Wesołowski T. 1987. Polygyny in three temperate forest Passerines (with a critical reevaluation of hypotheses for the evolution of polygyny). Acta Ornithologica 23: 273-302.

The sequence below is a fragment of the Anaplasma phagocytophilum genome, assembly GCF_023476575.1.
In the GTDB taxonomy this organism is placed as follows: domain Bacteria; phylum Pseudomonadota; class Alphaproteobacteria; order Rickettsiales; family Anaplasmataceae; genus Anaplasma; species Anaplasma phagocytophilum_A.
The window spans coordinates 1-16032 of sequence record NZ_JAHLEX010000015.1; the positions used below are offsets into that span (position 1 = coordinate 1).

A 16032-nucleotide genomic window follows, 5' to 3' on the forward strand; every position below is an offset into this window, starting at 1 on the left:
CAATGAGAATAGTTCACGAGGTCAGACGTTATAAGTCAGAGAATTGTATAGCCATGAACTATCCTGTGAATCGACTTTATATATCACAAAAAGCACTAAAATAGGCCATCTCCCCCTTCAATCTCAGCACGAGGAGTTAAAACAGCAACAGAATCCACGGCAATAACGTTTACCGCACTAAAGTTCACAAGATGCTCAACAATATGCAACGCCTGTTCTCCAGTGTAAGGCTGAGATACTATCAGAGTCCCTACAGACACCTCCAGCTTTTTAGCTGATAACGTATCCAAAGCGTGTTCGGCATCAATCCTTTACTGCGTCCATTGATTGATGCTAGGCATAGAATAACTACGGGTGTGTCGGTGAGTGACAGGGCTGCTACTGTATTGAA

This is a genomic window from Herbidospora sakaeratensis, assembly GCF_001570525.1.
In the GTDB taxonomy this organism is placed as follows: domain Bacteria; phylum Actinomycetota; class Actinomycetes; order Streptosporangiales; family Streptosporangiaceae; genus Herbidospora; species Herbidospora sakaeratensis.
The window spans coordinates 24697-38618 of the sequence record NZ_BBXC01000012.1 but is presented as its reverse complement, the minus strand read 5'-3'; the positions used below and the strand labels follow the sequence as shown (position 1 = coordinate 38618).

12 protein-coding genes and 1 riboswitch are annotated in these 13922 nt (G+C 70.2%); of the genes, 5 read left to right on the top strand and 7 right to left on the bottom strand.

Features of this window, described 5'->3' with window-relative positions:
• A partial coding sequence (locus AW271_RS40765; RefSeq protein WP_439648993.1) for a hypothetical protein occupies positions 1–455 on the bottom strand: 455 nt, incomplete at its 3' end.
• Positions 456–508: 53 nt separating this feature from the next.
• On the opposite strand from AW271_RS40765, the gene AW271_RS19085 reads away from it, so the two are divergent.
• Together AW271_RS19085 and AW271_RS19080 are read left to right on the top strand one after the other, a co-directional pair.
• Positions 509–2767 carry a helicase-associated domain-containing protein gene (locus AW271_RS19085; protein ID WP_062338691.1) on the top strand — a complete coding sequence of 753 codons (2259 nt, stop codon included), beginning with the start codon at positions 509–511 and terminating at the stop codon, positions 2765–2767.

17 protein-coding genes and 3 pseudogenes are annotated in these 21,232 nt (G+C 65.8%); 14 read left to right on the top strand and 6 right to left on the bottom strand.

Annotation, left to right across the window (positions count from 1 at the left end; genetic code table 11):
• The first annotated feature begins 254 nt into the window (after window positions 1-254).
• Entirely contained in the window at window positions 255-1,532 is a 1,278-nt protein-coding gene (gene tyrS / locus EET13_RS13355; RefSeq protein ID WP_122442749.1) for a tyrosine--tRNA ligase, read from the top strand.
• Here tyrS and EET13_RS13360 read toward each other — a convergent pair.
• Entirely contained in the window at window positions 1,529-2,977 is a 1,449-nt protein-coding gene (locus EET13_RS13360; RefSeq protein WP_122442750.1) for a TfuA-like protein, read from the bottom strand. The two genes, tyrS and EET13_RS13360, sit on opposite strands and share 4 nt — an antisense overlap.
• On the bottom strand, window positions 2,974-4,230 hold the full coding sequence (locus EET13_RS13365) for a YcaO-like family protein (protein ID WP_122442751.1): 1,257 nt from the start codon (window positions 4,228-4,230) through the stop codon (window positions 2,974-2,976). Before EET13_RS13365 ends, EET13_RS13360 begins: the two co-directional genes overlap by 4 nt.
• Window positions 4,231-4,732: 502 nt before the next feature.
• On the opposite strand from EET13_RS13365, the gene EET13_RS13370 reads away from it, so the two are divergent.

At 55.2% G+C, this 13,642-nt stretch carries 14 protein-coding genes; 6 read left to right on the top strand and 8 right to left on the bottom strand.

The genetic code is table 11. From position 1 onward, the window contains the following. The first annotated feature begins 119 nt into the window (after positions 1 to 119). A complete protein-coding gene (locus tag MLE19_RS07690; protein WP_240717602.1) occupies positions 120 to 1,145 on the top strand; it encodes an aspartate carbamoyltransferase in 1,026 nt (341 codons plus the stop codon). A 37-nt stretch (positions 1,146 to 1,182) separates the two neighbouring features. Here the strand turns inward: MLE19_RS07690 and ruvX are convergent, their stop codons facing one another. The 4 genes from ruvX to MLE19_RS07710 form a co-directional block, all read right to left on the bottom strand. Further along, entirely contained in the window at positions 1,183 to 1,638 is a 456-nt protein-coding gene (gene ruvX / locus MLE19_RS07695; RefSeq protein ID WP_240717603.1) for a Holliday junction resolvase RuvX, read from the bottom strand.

During a four-year study carried out in primaeval stands of the Białowieża National Park (E Poland) a regular occurrence of polygyny in Phylloscopus sibilatrix. Phylloscopus collybita and Troglodytes troglodytes was recorded. The polygynous males were usually bigamists, trigamy was exceptional. All females a polygynous male obtained settled in the same territory.The polygynous birds were recorded almost exclusively in optimal (= high-density) habitats. Proportion of polygynous males in these habitats varied considerably between years, ranging from 0 to 40%. Mating success of individual males varied among seasons as well. Primary and secondary females settled often at the same time or only 1-2 days apart. Production of young per female in polygynous groups was not lower than the production of females mated to monogamous males. The testability of polygyny threshold model is questioned. It is argued that current models dealing with female choice are insufficient to explain the evolution of polygyny. This is because the settling females have to make a whole series of decisions. they have not only to choose mates but also habitats and geographical areas in which to breed. Choices made on the latter levels may be as important as mate choice in deciding if polygyny will occur. Monopolization of access to females by males can result in the appearance of polygyny even if it is detrimental to females. A model showing how differences in female and male habitat distribution (ideal free and ideal dominance respectively) can lead to locally skewed sex ratios and occurrence of facultative polygyny is presented. It is stressed that in order to explain the evolution of the resource defence polygyny one has to study simultaneously reproductive options available both to the females and to the males, as well as a whole set of ecological factors influencing the monopolizability of habitats by the males and costs of polygyny to the females.